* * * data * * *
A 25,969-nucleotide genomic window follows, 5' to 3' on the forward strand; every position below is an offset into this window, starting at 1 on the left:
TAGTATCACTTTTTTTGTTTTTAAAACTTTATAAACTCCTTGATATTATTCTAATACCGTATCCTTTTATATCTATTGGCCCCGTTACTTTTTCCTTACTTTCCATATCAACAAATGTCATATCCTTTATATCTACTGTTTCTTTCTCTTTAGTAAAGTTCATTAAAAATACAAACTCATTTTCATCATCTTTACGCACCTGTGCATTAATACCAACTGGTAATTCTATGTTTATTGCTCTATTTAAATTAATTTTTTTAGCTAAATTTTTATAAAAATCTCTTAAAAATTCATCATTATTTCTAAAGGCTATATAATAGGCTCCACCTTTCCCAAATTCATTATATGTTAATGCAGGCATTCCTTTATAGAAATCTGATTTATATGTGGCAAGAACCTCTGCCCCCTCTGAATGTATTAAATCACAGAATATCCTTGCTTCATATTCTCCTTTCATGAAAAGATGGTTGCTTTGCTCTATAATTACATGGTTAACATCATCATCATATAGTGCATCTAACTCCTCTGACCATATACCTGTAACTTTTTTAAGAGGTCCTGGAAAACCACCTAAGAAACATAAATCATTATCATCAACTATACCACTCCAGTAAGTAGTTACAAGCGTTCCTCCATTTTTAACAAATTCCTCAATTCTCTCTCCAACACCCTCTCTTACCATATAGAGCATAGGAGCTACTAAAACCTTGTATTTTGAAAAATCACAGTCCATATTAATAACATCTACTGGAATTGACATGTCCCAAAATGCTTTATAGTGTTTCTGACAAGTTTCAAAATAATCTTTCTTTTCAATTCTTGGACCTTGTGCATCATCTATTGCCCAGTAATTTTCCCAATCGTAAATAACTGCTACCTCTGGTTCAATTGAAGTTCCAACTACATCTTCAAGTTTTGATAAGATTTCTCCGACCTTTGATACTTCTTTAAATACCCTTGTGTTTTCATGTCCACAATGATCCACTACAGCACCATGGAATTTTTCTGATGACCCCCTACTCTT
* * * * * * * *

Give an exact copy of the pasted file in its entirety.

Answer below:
A 25,969-nucleotide genomic window follows, 5' to 3' on the forward strand; every position below is an offset into this window, starting at 1 on the left:
TAGTATCACTTTTTTTGTTTTTAAAACTTTATAAACTCCTTGATATTATTCTAATACCGTATCCTTTTATATCTATTGGCCCCGTTACTTTTTCCTTACTTTCCATATCAACAAATGTCATATCCTTTATATCTACTGTTTCTTTCTCTTTAGTAAAGTTCATTAAAAATACAAACTCATTTTCATCATCTTTACGCACCTGTGCATTAATACCAACTGGTAATTCTATGTTTATTGCTCTATTTAAATTAATTTTTTTAGCTAAATTTTTATAAAAATCTCTTAAAAATTCATCATTATTTCTAAAGGCTATATAATAGGCTCCACCTTTCCCAAATTCATTATATGTTAATGCAGGCATTCCTTTATAGAAATCTGATTTATATGTGGCAAGAACCTCTGCCCCCTCTGAATGTATTAAATCACAGAATATCCTTGCTTCATATTCTCCTTTCATGAAAAGATGGTTGCTTTGCTCTATAATTACATGGTTAACATCATCATCATATAGTGCATCTAACTCCTCTGACCATATACCTGTAACTTTTTTAAGAGGTCCTGGAAAACCACCTAAGAAACATAAATCATTATCATCAACTATACCACTCCAGTAAGTAGTTACAAGCGTTCCTCCATTTTTAACAAATTCCTCAATTCTCTCTCCAACACCCTCTCTTACCATATAGAGCATAGGAGCTACTAAAACCTTGTATTTTGAAAAATCACAGTCCATATTAATAACATCTACTGGAATTGACATGTCCCAAAATGCTTTATAGTGTTTCTGACAAGTTTCAAAATAATCTTTCTTTTCAATTCTTGGACCTTGTGCATCATCTATTGCCCAGTAATTTTCCCAATCGTAAATAACTGCTACCTCTGGTTCAATTGAAGTTCCAACTACATCTTCAAGTTTTGATAAGATTTCTCCGACCTTTGATACTTCTTTAAATACCCTTGTGTTTTCATGTCCACAATGATCCACTACAGCACCATGGAATTTTTCTGATGACCCCCTACTCTT